Feeding Instructions

I store the starter in the fridge, in a ceramic bowl, with a saran-wrap cover that is held in place by elastics.  You may hear of starters that are kept under more tightly-lidded conditions, and may blow their lids off – has never happened to me.

After taking the starter out of the fridge, I see if any hooch has developed since last feeding.  If so, I generally dump it down the drain.  Really not something to enjoy in a cocktail, but you might as well take a sip, just so you know what your starter is developing.

I’ll also reduce volume of starter kept to about 8 oz. before feeding.  Seems to work out well as far as volume goes.

I always double the volume when I feed the starter.  So, for 8 oz. of starter, I’ll seek to double the volume to 16 oz. of starter in a single feeding.  I’ll add 4 oz. of flour, and 4 oz. of water to make it so, because 8 + 4 + 4 = 16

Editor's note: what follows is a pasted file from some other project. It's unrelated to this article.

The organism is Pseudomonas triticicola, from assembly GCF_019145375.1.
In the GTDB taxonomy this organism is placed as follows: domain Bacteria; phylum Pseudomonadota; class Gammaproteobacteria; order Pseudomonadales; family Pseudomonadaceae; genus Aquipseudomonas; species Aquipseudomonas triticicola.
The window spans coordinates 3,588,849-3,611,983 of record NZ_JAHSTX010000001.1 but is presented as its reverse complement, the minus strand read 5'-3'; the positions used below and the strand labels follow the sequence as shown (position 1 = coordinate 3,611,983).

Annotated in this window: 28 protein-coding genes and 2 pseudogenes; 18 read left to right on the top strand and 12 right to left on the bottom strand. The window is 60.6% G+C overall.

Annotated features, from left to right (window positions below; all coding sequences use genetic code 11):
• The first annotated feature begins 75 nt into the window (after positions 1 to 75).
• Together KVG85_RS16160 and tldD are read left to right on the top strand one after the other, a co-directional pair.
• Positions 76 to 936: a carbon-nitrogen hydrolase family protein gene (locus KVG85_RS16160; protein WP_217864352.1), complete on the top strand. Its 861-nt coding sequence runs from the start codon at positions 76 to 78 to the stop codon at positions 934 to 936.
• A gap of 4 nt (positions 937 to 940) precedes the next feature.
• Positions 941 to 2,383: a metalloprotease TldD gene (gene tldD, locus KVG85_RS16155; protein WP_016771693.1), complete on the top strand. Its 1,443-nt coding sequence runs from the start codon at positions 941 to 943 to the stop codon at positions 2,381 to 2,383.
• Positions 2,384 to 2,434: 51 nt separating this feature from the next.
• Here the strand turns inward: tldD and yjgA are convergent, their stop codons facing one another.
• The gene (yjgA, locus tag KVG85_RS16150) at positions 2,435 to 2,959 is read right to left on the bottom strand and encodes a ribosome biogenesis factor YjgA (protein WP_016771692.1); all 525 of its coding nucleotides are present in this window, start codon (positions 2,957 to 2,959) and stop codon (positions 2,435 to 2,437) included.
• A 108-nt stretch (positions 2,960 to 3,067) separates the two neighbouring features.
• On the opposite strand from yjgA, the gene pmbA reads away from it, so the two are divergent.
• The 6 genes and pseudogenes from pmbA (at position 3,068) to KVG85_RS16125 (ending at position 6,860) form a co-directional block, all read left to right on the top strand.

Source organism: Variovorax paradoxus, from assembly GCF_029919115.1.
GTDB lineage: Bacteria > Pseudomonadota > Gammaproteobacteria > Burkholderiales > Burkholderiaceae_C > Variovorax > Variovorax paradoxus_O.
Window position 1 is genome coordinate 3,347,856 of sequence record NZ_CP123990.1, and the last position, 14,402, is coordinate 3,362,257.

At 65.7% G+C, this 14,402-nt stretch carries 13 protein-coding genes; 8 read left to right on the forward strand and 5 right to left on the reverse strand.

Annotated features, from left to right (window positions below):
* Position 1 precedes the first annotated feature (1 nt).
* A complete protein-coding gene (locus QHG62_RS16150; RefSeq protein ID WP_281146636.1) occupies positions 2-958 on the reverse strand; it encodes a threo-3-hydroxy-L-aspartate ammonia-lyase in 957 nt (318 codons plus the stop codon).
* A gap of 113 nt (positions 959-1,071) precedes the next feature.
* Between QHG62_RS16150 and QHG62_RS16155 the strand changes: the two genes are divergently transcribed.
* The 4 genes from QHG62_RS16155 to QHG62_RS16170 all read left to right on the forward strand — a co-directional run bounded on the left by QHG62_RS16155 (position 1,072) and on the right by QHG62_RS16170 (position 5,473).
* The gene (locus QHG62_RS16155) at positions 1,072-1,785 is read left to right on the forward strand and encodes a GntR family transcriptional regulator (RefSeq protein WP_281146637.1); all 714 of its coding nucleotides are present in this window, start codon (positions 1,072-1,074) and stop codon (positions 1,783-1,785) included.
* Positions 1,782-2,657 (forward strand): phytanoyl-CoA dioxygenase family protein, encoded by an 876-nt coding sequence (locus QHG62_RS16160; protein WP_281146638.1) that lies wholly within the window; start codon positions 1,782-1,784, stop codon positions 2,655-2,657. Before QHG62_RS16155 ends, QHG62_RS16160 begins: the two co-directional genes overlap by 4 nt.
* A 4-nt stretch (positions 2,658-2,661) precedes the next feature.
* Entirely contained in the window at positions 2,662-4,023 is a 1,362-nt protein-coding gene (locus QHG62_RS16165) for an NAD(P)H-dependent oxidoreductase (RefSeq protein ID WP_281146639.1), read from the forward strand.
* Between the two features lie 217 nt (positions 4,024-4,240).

Stir in the new flour and water, and leave out on the counter for an afternoon, or a day, or overnight – as long as you want to observe the sourdough action, and watch the wild-yeasts bubbling away. You may want to co-locate the bowl of starter with a wild-yeast source in your home, if you find a preferred one. Wild yeast tends to congregate in all sorts of places, so have fun with this aspect of maintaining your culture. I keep mine by a bowl of ripening fruit, and a container of fresh compost clippings destined for the backyard, but that is just me.

Ingredients

You may want to experiment with types of flours, and the liquid ratio to achieve a more-firm or less-firm starter.  I don’t mess around too much here, and have settled on these products :

  • Flour : Anita’s Organic Unbleached White Flour (13% protein)
  • Water: Aquafina bottled water